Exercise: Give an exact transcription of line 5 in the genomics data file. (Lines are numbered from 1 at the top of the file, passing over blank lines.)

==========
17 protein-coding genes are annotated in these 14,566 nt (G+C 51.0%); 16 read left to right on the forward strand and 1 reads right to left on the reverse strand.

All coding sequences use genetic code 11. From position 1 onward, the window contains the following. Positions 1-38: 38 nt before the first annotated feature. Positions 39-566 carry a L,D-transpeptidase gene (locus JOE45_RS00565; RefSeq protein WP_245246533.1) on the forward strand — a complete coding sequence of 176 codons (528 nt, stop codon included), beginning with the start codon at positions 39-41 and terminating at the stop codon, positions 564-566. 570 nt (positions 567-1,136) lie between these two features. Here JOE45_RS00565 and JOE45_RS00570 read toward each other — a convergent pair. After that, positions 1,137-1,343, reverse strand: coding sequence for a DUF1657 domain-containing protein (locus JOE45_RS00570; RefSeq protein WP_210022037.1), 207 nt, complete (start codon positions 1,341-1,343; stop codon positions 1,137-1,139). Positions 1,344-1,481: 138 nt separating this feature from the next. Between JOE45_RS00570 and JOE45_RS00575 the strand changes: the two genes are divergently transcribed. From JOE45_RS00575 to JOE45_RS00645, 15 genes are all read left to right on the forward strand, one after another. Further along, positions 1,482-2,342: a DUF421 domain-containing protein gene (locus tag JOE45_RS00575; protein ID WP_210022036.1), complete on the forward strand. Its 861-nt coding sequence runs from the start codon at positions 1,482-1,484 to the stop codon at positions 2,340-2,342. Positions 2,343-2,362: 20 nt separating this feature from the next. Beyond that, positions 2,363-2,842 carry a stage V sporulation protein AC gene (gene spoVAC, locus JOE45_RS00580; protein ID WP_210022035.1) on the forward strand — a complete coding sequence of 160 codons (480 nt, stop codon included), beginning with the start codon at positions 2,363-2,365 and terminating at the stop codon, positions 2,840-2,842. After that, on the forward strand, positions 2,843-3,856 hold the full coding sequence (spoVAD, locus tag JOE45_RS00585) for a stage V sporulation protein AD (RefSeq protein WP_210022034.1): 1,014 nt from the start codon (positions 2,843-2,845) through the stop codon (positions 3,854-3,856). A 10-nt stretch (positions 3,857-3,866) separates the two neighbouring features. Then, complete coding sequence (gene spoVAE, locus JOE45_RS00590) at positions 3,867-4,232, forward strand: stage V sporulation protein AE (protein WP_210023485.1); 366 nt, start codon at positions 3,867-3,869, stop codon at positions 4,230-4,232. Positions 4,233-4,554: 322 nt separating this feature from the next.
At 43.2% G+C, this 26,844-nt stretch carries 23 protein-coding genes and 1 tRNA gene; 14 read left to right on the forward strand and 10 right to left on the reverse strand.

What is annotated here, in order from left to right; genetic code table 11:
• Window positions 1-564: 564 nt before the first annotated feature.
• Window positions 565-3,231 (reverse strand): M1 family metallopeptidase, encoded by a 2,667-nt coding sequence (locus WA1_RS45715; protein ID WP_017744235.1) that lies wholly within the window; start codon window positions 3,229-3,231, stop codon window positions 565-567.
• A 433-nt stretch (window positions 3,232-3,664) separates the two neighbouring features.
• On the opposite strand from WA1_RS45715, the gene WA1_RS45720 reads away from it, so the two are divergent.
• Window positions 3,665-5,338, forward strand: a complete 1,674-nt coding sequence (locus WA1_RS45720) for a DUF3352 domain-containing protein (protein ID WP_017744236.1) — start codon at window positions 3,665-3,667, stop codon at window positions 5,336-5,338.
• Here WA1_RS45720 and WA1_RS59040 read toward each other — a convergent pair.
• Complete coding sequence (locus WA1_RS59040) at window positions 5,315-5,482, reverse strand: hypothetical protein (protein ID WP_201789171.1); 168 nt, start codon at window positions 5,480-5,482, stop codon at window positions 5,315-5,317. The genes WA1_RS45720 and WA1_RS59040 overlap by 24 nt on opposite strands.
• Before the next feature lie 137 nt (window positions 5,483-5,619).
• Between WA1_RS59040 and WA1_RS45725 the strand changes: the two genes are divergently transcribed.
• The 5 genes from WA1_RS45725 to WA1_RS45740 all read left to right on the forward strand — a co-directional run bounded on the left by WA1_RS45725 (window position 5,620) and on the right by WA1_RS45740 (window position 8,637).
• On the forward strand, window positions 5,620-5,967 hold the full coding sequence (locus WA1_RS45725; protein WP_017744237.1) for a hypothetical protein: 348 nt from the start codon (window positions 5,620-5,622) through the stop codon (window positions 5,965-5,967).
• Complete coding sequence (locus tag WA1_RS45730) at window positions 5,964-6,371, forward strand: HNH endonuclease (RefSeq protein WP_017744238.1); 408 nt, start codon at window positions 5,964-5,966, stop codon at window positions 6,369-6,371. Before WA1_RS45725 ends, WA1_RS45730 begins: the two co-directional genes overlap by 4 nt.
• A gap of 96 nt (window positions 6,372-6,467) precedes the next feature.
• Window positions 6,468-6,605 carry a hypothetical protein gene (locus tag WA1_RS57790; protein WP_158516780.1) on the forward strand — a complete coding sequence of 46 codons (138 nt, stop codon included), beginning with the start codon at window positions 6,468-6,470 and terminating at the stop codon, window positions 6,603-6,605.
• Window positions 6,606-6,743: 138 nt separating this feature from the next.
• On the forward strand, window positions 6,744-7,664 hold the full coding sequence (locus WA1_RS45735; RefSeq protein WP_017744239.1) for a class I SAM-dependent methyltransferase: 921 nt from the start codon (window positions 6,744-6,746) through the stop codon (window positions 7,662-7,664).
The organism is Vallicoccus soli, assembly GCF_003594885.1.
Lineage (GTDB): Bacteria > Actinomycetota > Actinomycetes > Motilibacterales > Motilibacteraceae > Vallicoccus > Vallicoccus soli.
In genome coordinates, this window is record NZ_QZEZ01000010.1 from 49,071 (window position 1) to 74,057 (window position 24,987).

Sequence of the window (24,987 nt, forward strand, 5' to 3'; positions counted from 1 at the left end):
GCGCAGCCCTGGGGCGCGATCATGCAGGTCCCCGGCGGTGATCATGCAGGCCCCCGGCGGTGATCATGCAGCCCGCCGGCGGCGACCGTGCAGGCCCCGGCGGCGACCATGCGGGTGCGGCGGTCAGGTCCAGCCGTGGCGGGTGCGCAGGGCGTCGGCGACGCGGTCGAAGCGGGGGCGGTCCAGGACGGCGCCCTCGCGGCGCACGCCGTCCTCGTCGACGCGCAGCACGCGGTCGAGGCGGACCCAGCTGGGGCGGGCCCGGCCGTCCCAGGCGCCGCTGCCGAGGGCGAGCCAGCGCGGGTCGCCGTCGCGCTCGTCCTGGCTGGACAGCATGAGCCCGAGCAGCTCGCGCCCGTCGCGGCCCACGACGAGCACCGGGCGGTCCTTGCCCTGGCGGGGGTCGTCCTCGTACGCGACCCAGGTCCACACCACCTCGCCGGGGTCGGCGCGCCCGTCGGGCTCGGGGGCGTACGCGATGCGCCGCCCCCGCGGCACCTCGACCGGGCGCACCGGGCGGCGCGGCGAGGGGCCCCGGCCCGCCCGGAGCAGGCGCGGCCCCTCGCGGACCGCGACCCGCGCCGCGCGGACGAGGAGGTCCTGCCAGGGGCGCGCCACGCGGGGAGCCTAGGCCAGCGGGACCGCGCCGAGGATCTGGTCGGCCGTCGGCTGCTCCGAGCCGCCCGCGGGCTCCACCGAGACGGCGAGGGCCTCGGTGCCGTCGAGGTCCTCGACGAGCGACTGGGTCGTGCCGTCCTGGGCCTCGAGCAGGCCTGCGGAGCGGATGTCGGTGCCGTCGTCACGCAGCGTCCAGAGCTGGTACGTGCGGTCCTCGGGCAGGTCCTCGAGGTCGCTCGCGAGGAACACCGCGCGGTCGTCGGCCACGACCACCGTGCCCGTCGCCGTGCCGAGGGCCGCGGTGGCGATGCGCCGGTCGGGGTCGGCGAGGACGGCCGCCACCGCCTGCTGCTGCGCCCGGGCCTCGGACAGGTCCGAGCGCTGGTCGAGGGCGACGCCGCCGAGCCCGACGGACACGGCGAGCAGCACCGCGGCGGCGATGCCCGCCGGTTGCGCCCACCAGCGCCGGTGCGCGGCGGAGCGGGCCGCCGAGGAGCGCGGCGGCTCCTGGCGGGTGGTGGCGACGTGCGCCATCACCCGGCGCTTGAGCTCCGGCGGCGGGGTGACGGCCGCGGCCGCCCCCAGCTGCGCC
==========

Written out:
• Window positions 1-564: 564 nt before the first annotated feature.